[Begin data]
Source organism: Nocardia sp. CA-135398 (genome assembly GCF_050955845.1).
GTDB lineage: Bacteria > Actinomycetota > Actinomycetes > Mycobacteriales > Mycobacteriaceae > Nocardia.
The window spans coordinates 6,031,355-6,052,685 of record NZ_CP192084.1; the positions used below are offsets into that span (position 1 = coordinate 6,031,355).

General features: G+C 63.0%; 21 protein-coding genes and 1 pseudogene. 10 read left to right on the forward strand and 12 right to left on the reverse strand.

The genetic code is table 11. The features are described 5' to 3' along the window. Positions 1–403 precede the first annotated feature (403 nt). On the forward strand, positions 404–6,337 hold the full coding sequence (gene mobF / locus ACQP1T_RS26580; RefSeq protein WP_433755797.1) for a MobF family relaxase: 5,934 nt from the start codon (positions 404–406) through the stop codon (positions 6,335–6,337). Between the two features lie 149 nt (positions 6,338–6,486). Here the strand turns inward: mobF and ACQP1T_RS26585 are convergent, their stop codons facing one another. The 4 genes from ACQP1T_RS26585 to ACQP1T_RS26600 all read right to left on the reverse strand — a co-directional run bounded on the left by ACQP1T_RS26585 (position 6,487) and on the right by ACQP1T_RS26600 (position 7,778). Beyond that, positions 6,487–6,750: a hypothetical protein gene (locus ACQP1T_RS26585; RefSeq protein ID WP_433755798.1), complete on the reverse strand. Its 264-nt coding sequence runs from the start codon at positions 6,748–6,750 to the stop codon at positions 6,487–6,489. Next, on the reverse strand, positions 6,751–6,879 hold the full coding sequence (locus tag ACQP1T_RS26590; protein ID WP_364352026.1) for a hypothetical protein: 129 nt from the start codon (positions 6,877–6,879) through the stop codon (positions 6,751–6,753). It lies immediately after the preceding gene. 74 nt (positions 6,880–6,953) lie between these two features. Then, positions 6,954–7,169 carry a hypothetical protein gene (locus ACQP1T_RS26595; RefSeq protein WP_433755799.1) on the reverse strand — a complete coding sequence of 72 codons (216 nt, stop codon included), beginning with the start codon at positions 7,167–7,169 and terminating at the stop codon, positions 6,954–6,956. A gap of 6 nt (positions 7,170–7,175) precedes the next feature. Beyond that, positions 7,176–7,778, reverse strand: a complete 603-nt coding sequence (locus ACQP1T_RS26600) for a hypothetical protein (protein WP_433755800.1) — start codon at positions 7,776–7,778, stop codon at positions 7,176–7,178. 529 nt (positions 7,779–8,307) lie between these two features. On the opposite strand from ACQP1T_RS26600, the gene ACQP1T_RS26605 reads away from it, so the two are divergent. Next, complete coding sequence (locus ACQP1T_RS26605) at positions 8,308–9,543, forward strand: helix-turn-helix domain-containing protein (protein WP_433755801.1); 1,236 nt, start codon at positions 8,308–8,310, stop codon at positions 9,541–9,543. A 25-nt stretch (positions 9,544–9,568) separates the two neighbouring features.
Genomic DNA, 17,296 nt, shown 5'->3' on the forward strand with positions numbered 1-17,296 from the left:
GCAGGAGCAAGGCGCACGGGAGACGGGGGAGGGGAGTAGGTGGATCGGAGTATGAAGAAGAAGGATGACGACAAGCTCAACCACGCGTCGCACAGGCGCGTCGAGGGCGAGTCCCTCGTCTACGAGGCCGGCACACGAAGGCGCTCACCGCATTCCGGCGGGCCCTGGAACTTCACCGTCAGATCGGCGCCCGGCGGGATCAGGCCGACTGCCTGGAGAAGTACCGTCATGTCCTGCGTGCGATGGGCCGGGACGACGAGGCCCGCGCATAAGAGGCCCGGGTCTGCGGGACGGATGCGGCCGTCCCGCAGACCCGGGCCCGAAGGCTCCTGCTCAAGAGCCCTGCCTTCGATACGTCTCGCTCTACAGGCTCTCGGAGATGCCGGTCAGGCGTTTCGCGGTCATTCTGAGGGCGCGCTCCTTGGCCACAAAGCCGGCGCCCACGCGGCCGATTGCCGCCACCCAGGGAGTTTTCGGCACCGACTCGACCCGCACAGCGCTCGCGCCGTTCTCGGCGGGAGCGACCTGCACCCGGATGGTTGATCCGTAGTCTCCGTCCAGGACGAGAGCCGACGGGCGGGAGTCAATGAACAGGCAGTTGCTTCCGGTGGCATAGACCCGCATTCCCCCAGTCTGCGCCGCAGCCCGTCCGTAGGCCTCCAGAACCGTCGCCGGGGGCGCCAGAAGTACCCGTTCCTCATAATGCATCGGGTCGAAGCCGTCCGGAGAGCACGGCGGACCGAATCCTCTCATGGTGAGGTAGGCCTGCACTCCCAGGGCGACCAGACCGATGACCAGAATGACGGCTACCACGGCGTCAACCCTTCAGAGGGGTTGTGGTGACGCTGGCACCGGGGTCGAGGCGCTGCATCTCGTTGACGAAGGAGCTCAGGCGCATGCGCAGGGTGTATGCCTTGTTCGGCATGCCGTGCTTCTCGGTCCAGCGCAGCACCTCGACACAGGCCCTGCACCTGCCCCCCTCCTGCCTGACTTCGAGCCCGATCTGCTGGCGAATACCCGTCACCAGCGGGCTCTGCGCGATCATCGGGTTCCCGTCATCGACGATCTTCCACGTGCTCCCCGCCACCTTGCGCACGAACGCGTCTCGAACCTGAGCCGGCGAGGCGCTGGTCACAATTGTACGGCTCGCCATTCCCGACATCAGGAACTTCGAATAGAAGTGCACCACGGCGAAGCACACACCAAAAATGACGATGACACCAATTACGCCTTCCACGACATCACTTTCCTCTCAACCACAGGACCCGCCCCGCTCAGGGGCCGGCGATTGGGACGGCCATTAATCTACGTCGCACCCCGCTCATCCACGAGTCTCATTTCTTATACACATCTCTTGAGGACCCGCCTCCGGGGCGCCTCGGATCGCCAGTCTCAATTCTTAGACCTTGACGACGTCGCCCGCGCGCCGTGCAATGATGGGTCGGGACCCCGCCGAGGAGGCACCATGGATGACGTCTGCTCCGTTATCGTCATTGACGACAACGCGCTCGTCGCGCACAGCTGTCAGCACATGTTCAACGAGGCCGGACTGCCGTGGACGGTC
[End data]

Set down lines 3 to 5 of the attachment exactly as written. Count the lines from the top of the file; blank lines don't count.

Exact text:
The window spans coordinates 6,031,355-6,052,685 of record NZ_CP192084.1; the positions used below are offsets into that span (position 1 = coordinate 6,031,355).

General features: G+C 63.0%; 21 protein-coding genes and 1 pseudogene. 10 read left to right on the forward strand and 12 right to left on the reverse strand.

The genetic code is table 11. The features are described 5' to 3' along the window. Positions 1–403 precede the first annotated feature (403 nt). On the forward strand, positions 404–6,337 hold the full coding sequence (gene mobF / locus ACQP1T_RS26580; RefSeq protein WP_433755797.1) for a MobF family relaxase: 5,934 nt from the start codon (positions 404–406) through the stop codon (positions 6,335–6,337). Between the two features lie 149 nt (positions 6,338–6,486). Here the strand turns inward: mobF and ACQP1T_RS26585 are convergent, their stop codons facing one another. The 4 genes from ACQP1T_RS26585 to ACQP1T_RS26600 all read right to left on the reverse strand — a co-directional run bounded on the left by ACQP1T_RS26585 (position 6,487) and on the right by ACQP1T_RS26600 (position 7,778). Beyond that, positions 6,487–6,750: a hypothetical protein gene (locus ACQP1T_RS26585; RefSeq protein ID WP_433755798.1), complete on the reverse strand. Its 264-nt coding sequence runs from the start codon at positions 6,748–6,750 to the stop codon at positions 6,487–6,489. Next, on the reverse strand, positions 6,751–6,879 hold the full coding sequence (locus tag ACQP1T_RS26590; protein ID WP_364352026.1) for a hypothetical protein: 129 nt from the start codon (positions 6,877–6,879) through the stop codon (positions 6,751–6,753). It lies immediately after the preceding gene. 74 nt (positions 6,880–6,953) lie between these two features. Then, positions 6,954–7,169 carry a hypothetical protein gene (locus ACQP1T_RS26595; RefSeq protein WP_433755799.1) on the reverse strand — a complete coding sequence of 72 codons (216 nt, stop codon included), beginning with the start codon at positions 7,167–7,169 and terminating at the stop codon, positions 6,954–6,956. A gap of 6 nt (positions 7,170–7,175) precedes the next feature. Beyond that, positions 7,176–7,778, reverse strand: a complete 603-nt coding sequence (locus ACQP1T_RS26600) for a hypothetical protein (protein WP_433755800.1) — start codon at positions 7,776–7,778, stop codon at positions 7,176–7,178. 529 nt (positions 7,779–8,307) lie between these two features. On the opposite strand from ACQP1T_RS26600, the gene ACQP1T_RS26605 reads away from it, so the two are divergent. Next, complete coding sequence (locus ACQP1T_RS26605) at positions 8,308–9,543, forward strand: helix-turn-helix domain-containing protein (protein WP_433755801.1); 1,236 nt, start codon at positions 8,308–8,310, stop codon at positions 9,541–9,543. A 25-nt stretch (positions 9,544–9,568) separates the two neighbouring features.